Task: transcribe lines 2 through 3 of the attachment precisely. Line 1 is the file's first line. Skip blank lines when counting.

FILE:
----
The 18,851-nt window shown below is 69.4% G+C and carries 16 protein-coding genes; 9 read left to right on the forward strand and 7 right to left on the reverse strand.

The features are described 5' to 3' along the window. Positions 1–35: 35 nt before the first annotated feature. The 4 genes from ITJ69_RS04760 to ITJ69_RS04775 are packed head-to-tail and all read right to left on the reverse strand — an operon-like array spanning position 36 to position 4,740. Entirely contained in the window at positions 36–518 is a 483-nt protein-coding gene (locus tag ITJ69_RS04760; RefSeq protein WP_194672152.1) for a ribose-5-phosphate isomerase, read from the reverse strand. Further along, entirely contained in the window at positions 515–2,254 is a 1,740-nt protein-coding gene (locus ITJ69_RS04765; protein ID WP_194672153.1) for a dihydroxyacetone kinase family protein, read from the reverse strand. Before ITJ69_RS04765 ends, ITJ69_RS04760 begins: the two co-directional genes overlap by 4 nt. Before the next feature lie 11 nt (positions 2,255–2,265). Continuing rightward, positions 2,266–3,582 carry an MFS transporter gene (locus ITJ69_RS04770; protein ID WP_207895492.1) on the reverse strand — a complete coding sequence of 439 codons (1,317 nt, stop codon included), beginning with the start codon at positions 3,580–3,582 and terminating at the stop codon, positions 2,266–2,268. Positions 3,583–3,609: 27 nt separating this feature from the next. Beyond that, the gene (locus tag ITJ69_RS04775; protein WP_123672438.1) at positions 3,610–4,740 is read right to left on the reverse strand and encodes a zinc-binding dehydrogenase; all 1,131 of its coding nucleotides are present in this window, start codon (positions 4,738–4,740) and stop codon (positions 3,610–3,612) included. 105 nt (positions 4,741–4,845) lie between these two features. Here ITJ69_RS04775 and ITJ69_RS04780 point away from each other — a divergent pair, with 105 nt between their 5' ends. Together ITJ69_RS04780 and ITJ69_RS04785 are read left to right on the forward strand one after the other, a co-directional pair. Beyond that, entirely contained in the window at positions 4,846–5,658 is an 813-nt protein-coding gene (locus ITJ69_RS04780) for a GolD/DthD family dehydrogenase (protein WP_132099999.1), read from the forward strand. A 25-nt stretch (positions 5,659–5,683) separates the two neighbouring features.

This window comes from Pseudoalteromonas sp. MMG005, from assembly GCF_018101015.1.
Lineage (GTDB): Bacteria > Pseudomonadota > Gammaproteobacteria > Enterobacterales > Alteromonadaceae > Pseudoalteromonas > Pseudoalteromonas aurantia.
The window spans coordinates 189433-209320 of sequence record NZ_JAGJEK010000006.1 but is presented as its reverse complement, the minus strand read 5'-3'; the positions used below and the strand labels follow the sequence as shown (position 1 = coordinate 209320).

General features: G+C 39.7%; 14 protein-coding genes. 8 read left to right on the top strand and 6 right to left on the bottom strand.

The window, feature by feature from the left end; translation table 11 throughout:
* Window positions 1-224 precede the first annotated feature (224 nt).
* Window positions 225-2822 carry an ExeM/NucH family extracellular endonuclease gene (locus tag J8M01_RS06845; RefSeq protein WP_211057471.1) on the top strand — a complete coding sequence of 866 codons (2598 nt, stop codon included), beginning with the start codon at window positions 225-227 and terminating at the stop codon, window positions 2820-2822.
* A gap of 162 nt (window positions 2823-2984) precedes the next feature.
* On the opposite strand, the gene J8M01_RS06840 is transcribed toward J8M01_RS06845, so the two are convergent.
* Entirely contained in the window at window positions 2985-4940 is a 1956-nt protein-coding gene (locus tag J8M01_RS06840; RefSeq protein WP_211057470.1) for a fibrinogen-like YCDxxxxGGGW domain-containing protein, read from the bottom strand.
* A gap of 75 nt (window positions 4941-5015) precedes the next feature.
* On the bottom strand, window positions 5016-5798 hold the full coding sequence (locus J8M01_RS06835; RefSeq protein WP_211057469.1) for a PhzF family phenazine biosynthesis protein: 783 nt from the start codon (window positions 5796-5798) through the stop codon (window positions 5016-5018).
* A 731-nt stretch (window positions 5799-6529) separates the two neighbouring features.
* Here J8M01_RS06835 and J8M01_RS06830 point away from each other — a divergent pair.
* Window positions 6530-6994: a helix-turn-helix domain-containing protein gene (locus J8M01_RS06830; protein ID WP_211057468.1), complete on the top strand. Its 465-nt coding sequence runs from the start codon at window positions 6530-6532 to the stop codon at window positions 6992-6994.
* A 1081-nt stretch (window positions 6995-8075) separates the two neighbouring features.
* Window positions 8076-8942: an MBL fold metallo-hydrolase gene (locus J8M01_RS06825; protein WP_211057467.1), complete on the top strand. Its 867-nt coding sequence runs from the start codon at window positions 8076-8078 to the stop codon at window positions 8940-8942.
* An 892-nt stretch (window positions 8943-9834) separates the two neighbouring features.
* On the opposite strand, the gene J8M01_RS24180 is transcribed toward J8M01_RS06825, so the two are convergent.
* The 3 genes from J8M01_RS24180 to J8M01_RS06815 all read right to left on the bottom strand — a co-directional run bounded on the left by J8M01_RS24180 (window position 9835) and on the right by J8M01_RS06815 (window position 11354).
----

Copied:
The features are described 5' to 3' along the window. Positions 1–35: 35 nt before the first annotated feature. The 4 genes from ITJ69_RS04760 to ITJ69_RS04775 are packed head-to-tail and all read right to left on the reverse strand — an operon-like array spanning position 36 to position 4,740. Entirely contained in the window at positions 36–518 is a 483-nt protein-coding gene (locus tag ITJ69_RS04760; RefSeq protein WP_194672152.1) for a ribose-5-phosphate isomerase, read from the reverse strand. Further along, entirely contained in the window at positions 515–2,254 is a 1,740-nt protein-coding gene (locus ITJ69_RS04765; protein ID WP_194672153.1) for a dihydroxyacetone kinase family protein, read from the reverse strand. Before ITJ69_RS04765 ends, ITJ69_RS04760 begins: the two co-directional genes overlap by 4 nt. Before the next feature lie 11 nt (positions 2,255–2,265). Continuing rightward, positions 2,266–3,582 carry an MFS transporter gene (locus ITJ69_RS04770; protein ID WP_207895492.1) on the reverse strand — a complete coding sequence of 439 codons (1,317 nt, stop codon included), beginning with the start codon at positions 3,580–3,582 and terminating at the stop codon, positions 2,266–2,268. Positions 3,583–3,609: 27 nt separating this feature from the next. Beyond that, the gene (locus tag ITJ69_RS04775; protein WP_123672438.1) at positions 3,610–4,740 is read right to left on the reverse strand and encodes a zinc-binding dehydrogenase; all 1,131 of its coding nucleotides are present in this window, start codon (positions 4,738–4,740) and stop codon (positions 3,610–3,612) included. 105 nt (positions 4,741–4,845) lie between these two features. Here ITJ69_RS04775 and ITJ69_RS04780 point away from each other — a divergent pair, with 105 nt between their 5' ends. Together ITJ69_RS04780 and ITJ69_RS04785 are read left to right on the forward strand one after the other, a co-directional pair. Beyond that, entirely contained in the window at positions 4,846–5,658 is an 813-nt protein-coding gene (locus ITJ69_RS04780) for a GolD/DthD family dehydrogenase (protein WP_132099999.1), read from the forward strand. A 25-nt stretch (positions 5,659–5,683) separates the two neighbouring features.

This window comes from Pseudoalteromonas sp. MMG005, from assembly GCF_018101015.1.